Felon Voting Rights

Our search for civil rights is far from over, there are still groups for whom such rights are elusive. One, which is a group we don’t often think about, is former felons. In most states they can’t vote after they are released, a phenomenon called felony voter disenfranchisement. Several groups are now involved in working towards reinstating felon’s voting rights, groups such as The Sentencing Project, Campaign to End The New Jim Crow, or the American Friends Service Committee. While there is far from universal agreement about reinstating those rights, there is at present no organized group working against the idea. The opposition comes mainly from politicians or governors delaying or vetoing certain provisions. Reinstating voting rights, advocates say, is a way to reduce inequality and practice democracy. It is also an issue of fairness, a tool to help individuals who have paid their debts to society, rebuild a life and feel part of the society they live in. Some states allow former felons to have their rights reinstated after long forms and procedures, some don’t, some impose lifetime ban, some require petition to the governor, something that may take years and is usually denied. Up until recently when governor Terry McAuliffe restored voting rights to some 200,000 felons, Virginia has had some of the most stringent laws and is also the state where much activity has been taking place such as volunteers like Richard Walker going to malls and other gathering places asking if anyone knows anyone who was a felon who needs their voting rights reinstated. He then helps people fill out forms, but mostly explains what they can do. Most former felons do not know the laws in the state where they live, do not know they may be able to fill out forms. Nationwide, The Sentencing Project estimates, there at 5.8 million ex- felons who could vote. It is also estimated that in the 2000 presidential election, a few such votes might have made the state of Florida vote for Al Gore and changed the course of the election. While some critics say reinstating voting rights is a move that would primarily benefit Democrats, advocates say it is not a question for either Democrats or Republicans, that each person much be seen as an individual.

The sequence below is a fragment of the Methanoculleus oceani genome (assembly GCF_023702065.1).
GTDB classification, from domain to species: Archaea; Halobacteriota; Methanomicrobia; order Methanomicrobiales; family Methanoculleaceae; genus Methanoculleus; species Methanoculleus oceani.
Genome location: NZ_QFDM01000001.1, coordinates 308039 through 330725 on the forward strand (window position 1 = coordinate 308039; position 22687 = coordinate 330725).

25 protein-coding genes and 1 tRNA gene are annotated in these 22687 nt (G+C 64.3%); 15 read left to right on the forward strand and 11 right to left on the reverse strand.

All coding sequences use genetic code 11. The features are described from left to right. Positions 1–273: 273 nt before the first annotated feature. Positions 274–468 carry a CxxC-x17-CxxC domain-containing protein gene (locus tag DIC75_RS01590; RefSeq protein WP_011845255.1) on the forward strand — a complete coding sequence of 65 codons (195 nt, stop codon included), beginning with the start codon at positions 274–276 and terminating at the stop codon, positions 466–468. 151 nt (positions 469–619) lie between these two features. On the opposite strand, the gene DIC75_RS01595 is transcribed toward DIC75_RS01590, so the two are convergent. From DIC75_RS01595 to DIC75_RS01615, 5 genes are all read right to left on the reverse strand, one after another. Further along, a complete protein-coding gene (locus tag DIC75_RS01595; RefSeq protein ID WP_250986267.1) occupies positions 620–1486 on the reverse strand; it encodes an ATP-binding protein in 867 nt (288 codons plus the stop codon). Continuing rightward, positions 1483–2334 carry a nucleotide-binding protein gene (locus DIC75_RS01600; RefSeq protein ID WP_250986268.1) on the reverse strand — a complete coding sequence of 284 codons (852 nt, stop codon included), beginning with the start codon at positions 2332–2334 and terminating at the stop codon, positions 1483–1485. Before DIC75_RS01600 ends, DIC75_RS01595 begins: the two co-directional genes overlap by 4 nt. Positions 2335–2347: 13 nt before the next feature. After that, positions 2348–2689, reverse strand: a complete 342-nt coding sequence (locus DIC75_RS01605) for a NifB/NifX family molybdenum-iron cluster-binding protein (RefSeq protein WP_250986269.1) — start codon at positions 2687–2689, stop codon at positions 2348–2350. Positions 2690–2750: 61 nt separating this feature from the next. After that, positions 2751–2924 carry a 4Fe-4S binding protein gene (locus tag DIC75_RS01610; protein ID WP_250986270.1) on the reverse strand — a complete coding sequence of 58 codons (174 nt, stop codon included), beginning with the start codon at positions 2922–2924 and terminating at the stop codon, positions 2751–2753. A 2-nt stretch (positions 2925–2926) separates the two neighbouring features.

If the continuing march towards civil rights matters to us, then felon rights ought to be on our radar.

One thought on “Felon Voting Rights”

  1. This is very important, and I feel the need in apersonal way becaause of my own son’s incarceration and his subsequent disenfranchisement.

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